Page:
- Bourgault R, Oakley AJ, Bewley JD, Wilce MC: Three-dimensional structure of (1, 4)-beta-D-mannan mannanohydrolase from tomato fruit. Protein Sci. 2005, 14 (5): 1233-1241. 10.1110/ps.041260905.View ArticleGoogle Scholar
- Thu DT, Cuong DB: Purification and characterization of an endo-β-1, 4-mannanase from Aspergillus sp. BK. Journal of Science and Technology (Vietnamese). 2004, 42 (5): 38-43.Google Scholar
- Cregg JM: Pichia Protocols. 2007, Totowa, New Jersey: Humana Press, 2Google Scholar
- Sabini E, Schubert H, Murshudov G, Wilson KS, Siika-Aho M, Penttila M: The three-dimensional structure of a Trichoderma reesei beta-mannanase from glycoside hydrolase family 5. Acta Crystallogr D Biol Crystallogr. 2000, 56 (Pt 1): 3-13. 10.1107/S0907444999013943.View ArticleGoogle Scholar
- Ademark P, Varga A, Medve J, Harjunpaa V, Torbjorn D, Tjerneld F, Stalbrand H: Softwood hemicellulose-degrading enzymes from Aspergillus niger: Purification and properties of a β-mannanase. Journal of Biotechnology. 1998, 63 (3): 199-210. 10.1016/S0168-1656(98)00086-8.View ArticleGoogle Scholar
- Araujo A, Ward P: Hemicellulases of Bacillus species: preliminary comparative studies on production and properties of mannanase and galactanases. Journal of Applied Bacteriology. 1990, 68: 253-261.View ArticleGoogle Scholar
- Chen X, Cao Y, Ding Y, Lu W, Li D: Cloning, functional expression and characterization of Aspergillus sulphureus beta-mannanase in Pichia pastoris. J Biotechnol. 2007, 128 (3): 452-461. 10.1016/j.jbiotec.2006.11.003.View ArticleGoogle Scholar
- Duruksu G, Ozturk B, Biely P, Bakir U, Ogel ZB: Cloning, expression and characterization of endo-beta-1, 4-mannanase from Aspergillus fumigatus in Aspergillus sojae and Pichia pastoris. Biotechnol Prog. 2009, 25 (1): 271-276. 10.1002/btpr.104.View ArticleGoogle Scholar
- Setati ME, Ademark P, van Zyl WH, Hahn-Hagerdal B, Stalbrand H: Expression of the Aspergillus aculeatus endo-beta-1, 4-mannanase encoding gene (man1) in Saccharomyces cerevisiae and characterization of the recombinant enzyme. Protein Expr Purif. 2001, 21 (1): 105-114. 10.1006/prep.2000.1371.View ArticleGoogle Scholar
- Stalbrand H, Saloheimo A, Vehmaanpera J, Henrissat B, Penttila M: Cloning and expression in Saccharomyces cerevisiae of a Trichoderma reesei beta-mannanase gene containing a cellulose binding domain. Appl Environ Microbiol. 1995, 61 (3): 1090-1097.Google Scholar
- van Zyl PJ, Moodley V, Rose SH, Roth RL, van Zyl WH: Production of the Aspergillus aculeatus endo-1, 4-beta-mannanase in A. niger. J Ind Microbiol Biotechnol. 2009, 36 (4): 611-617. 10.1007/s10295-009-0551-x.View ArticleGoogle Scholar
- Roth R, Moodley V, van Zyl P: Heterologous Expression and Optimized Production of an Aspergillus aculeatus Endo-1, 4-β-mannanase in Yarrowia lipolytica. Molecular Biotechnology. 2009, 43 (2): 112-120. 10.1007/s12033-009-9187-3.View ArticleGoogle Scholar
- Hagglund P, Eriksson T, Collen A, Nerinckx W, Claeyssens M, Stalbrand H: A cellulose-binding module of the Trichoderma reesei beta-mannanase Man5A increases the mannan-hydrolysis of complex substrates. J Biotechnol. 2003, 101 (1): 37-48. 10.1016/S0168-1656(02)00290-0.View ArticleGoogle Scholar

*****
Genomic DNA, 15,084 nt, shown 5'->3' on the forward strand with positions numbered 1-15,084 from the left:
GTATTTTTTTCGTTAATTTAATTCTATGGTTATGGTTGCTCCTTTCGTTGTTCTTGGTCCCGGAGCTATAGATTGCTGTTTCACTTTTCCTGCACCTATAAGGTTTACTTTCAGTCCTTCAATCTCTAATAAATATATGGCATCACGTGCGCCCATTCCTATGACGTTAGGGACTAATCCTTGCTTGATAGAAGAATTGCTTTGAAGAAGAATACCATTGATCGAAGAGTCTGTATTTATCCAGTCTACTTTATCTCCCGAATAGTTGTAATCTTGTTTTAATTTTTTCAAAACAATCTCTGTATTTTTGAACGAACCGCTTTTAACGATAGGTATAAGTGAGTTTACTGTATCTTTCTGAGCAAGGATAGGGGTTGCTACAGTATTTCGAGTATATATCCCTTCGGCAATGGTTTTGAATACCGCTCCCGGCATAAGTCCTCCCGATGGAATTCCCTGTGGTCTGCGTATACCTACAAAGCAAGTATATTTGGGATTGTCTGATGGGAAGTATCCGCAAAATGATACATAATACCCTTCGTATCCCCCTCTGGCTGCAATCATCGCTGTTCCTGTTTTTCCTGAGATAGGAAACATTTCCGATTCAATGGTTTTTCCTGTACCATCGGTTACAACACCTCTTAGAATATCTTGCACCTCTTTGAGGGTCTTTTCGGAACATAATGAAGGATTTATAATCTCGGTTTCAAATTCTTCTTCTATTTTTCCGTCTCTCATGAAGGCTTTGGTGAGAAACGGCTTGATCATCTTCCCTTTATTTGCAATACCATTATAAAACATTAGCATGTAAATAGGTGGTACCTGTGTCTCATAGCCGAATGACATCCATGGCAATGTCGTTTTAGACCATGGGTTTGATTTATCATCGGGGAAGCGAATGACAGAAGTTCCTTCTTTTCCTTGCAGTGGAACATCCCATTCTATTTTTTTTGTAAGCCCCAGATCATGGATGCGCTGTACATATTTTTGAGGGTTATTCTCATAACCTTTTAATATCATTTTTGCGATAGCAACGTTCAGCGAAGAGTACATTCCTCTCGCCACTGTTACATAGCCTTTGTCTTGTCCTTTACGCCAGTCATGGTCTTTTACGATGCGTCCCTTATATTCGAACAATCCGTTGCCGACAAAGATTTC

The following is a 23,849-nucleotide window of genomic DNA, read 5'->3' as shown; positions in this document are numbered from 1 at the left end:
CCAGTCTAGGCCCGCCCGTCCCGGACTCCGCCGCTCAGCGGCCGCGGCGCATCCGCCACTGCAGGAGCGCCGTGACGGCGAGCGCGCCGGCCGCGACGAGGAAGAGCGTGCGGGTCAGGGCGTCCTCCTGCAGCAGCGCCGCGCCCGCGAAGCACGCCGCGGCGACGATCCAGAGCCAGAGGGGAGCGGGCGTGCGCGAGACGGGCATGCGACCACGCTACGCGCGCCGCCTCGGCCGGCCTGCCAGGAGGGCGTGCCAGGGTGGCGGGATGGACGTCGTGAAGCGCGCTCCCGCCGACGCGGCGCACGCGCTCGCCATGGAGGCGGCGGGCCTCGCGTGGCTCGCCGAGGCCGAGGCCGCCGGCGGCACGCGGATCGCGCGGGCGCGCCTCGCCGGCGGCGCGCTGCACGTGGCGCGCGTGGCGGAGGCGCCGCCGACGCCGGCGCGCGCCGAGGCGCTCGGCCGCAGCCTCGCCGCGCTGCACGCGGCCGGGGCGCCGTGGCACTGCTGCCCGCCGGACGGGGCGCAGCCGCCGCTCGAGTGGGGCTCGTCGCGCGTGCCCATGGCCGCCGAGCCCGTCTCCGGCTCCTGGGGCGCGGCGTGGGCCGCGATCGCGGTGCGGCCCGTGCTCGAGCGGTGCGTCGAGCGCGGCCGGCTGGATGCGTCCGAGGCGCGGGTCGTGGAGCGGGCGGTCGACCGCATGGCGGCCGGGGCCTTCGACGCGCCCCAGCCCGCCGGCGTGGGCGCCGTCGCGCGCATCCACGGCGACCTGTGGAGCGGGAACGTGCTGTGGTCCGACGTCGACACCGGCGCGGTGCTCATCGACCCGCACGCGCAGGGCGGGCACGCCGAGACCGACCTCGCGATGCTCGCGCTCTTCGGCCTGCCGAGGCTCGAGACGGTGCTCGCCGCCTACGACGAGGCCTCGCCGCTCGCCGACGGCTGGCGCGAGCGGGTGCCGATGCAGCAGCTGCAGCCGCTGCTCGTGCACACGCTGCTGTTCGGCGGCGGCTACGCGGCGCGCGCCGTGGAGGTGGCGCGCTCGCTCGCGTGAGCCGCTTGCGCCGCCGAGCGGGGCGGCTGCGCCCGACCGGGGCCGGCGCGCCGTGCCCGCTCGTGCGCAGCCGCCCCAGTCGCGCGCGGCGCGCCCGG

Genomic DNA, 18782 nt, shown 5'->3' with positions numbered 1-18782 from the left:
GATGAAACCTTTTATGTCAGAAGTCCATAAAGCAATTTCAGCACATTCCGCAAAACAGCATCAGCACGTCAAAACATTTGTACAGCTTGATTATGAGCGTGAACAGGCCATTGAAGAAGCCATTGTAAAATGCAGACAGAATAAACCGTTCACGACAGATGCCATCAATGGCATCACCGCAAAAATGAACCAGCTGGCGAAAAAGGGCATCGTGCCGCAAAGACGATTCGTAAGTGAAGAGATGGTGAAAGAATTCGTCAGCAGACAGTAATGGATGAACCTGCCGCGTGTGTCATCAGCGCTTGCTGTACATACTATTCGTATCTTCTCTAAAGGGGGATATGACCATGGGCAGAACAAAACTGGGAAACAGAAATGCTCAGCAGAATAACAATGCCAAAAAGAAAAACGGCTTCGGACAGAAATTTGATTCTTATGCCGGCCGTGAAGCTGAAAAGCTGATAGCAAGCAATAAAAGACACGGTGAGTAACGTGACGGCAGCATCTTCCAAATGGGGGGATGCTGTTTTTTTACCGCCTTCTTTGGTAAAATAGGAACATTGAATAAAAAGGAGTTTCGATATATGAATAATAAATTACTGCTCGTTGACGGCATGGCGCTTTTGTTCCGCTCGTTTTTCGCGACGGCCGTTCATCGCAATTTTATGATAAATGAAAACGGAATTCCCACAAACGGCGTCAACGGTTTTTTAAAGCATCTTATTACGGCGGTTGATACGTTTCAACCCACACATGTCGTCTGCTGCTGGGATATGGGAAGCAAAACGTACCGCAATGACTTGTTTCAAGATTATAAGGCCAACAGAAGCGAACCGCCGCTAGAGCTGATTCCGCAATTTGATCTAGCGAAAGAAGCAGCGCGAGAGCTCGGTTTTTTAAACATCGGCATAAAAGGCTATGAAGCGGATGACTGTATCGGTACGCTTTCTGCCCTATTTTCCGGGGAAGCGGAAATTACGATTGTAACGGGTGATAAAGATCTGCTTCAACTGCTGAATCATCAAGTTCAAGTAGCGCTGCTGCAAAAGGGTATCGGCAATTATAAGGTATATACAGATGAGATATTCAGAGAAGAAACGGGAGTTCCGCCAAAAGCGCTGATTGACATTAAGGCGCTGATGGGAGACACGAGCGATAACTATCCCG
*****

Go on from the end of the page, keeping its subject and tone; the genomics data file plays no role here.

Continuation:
- Gasser B, Saloheimo M, Rinas U, Dragosits M, Rodriguez-Carmona E, Baumann K, Giuliani M, Parrilli E, Branduardi P, Lang C, et al: Protein folding and conformational stress in microbial cells producing recombinant proteins: a host comparative overview. Microb Cell Fact. 2008, 7: 11- 10.1186/1475-2859-7-11.View ArticleGoogle Scholar
- He X, Liu N, Li W, Zhang Z, Zhang B, Ma Y: Inducible and constitutive expression of a novel thermostable alkaline β-mannanase from alkaliphilic Bacillus sp. N16-5 in Pichia pastoris and characterization of the recombinant enzyme. Enzyme and Microbial Technology. 2008, 43 (1): 13-18. 10.1016/j.enzmictec.2008.03.011.View ArticleGoogle Scholar
- Arisan-Atac I, Hodits R, Kristufek D, Kubicek CP: Purification, and characterization of a β-mannanase of Trichoderma reesei C-30. Applied Microbiology and Biotechnology. 1993, 39 (1): 58-62.View ArticleGoogle Scholar
- Araujo A, Ward OP: Extracellular mannanases and galactanases from selected fungi. Journal of Industrial Microbiology and Biotechnology. 1990, 6 (3): 171-178.View ArticleGoogle Scholar
- Sachslehner A, Haltrich D: Purification and some properties of a thermostable acidic endo-beta-1, 4-d-mannanase from Sclerotium (Athelia) rolfsii. FEMS Microbiology Letters. 1999, 177 (1): 47-55.Google Scholar
- Yamabhai M, Emrat S, Sukasem S, Pesatcha P, Jaruseranee N, Buranabanyat B: Secretion of recombinant Bacillus hydrolytic enzymes using Escherichia coli expression systems. Journal of Biotechnology. 2008, 133 (1): 50-57. 10.1016/j.jbiotec.2007.09.005.View ArticleGoogle Scholar
- Miller GL: Use of Dinitrosalicylic Acid Reagent for Determination of Reducing Sugar. Analytical Chemistry. 1959, 31 (3): 426-428. 10.1021/ac60147a030. 10.1021/ac60147a030.View ArticleGoogle Scholar
- Larkin MA, Blackshields G, Brown NP, Chenna R, McGettigan PA, McWilliam H, Valentin F, Wallace IM, Wilm A, Lopez R, et al: Clustal W and Clustal X version 2.0. Bioinformatics. 2007, 23 (21): 2947-2948. 10.1093/bioinformatics/btm404.View ArticleGoogle Scholar
- Gouet P, Courcelle E, Stuart DI, Metoz F: ESPript: analysis of multiple sequence alignments in PostScript. Bioinformatics. 1999, 15 (4): 305-308. 10.1093/bioinformatics/15.4.305.View ArticleGoogle Scholar
This article is published under license to BioMed Central Ltd. This is an Open Access article distributed under the terms of the Creative Commons Attribution License (http://creativecommons.org/licenses/by/2.0), which permits unrestricted use, distribution, and reproduction in any medium, provided the original work is properly cited.